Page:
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Published in U.S. 1 Newspaper on March 22, 2000. All rights reserved.

Boost Recruiting By Involving CEOs

In this market where jobs are so tight, the CEO of a

company must put his or her stamp on the company to succeed, says

Linda Resnick, president of CEO Resources Inc. in Media, Pennsylvania

(610-565-9767). "The CEO must `brand’ the company and brand the

culture in order to attract the top talent," says Resnick. "Recruiting

is as important as selling product and raising capital."

Resnick speaks on "CEO as Recruiter" at the New Jersey Technology

Council’s human resources track on Thursday, March 23, at 4 p.m. at

Alpha Technologies, 88 Centennial Avenue, Piscataway. Cost: $40. Call

856-787-9700.

When companies are planning to go public and or attract talent to

grow, they need to make a real commitment in time and budget for recruitment,

says Resnick, who heads an executive search firm that works on retainer

for growing technology companies. CEOs may have busy schedules, but

they might need to make themselves available for this purpose. "They

need to have a very strong internal strategy with somebody driving

it, augmented with a very strong recruiting plan, and they need to

keep abreast of the trends."

She cites Mel Baida of Bluestone Consulting in Mt. Laurel as an example

of a CEO who recruits successfully. "Mel has a clear culture in

his company and this is his second company — he is well known

in the dot.com world. He is very opportunistic about making presentations

and taking the opportunity to meet people he might not need today

but may need tomorrow. A founder and president like Mel becomes a

talent scout for the company."

Resnick’s website (www.ceoresources.com) reveals that she

is searching for an assistant to the CFO for a 14-year-old $175 million

company in central New Jersey with 1,100 employees, a global provider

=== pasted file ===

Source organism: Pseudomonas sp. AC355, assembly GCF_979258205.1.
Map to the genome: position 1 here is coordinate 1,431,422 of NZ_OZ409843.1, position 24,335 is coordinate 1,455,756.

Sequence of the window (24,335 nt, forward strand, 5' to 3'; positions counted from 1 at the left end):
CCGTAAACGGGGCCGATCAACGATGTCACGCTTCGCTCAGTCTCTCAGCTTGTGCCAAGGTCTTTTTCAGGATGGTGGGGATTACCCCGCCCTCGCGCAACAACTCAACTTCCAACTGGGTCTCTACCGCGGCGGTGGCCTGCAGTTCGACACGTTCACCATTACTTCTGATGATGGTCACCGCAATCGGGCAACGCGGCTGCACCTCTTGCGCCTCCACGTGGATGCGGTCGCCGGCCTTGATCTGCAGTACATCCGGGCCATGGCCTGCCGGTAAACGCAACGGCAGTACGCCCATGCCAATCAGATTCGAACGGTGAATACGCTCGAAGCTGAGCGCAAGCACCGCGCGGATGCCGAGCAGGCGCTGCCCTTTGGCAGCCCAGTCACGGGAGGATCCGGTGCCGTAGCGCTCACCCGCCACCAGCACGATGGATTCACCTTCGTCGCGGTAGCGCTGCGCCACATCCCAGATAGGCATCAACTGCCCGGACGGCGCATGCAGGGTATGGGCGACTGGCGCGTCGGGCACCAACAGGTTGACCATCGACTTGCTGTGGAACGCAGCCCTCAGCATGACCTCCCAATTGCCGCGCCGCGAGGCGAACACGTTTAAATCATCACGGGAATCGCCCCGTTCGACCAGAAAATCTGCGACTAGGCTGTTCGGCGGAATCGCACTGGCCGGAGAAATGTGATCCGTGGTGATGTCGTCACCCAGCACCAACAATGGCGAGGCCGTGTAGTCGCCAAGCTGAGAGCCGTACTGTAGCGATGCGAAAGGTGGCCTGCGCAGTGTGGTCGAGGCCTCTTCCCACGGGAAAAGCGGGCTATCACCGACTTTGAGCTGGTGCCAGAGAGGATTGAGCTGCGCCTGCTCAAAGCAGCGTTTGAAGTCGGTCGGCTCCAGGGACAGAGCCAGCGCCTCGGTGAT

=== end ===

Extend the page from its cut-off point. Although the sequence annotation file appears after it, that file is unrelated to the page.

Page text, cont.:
of specialty software products for the pharmaceutical and consumer

packaged goods industries. This company turns out to be Dendrite International,

based in Somerset. Another search is posted for vice president of

sales for an "early stage B2B E-commerce solutions company in

Princeton," which is evidently Mirronex at 4390 Route 1 North

(www.mirronex.com).

If you are itching to be headhunted, you might benefit from Resnick’s

expectations of prospects. She welcomes resumes by E-mail, and even

follow-up phone calls. But send the resume first, then call. You would

quickly be pigeonholed in an uncomplimentary way if you apply for

a job for which you are not qualified. A second mistake would be to

say you can do anything.

"Focus on your background," says Resnick, "and if you

are changing careers, make a good case for it."

Prospective employees: Do your due diligence on all members of the

team. "Reputation is pretty easy to ascertain in dot.com companies,"

she says. "Take a look at the investors — are they marquee

investors? And who is on the board? Be very thorough, because you

are investing time. If the company does not currently have a lot of

revenue, you are investing in a company that may make it or not make

it."

Watch out for CEOs who are so enthusiastic that they lose perspective.

"Some entrepreneurs believe their own press releases and believe

in their product so much that they oversell what they have," she

says. "It is purely out of passion and drive, not out of trying

to be deceptive."

"Look beneath the sheets," she cautions. "Determine if

the market is that great, and look at the competitors. Don’t be enticed

by tremendous energy and passion, which is very seductive."


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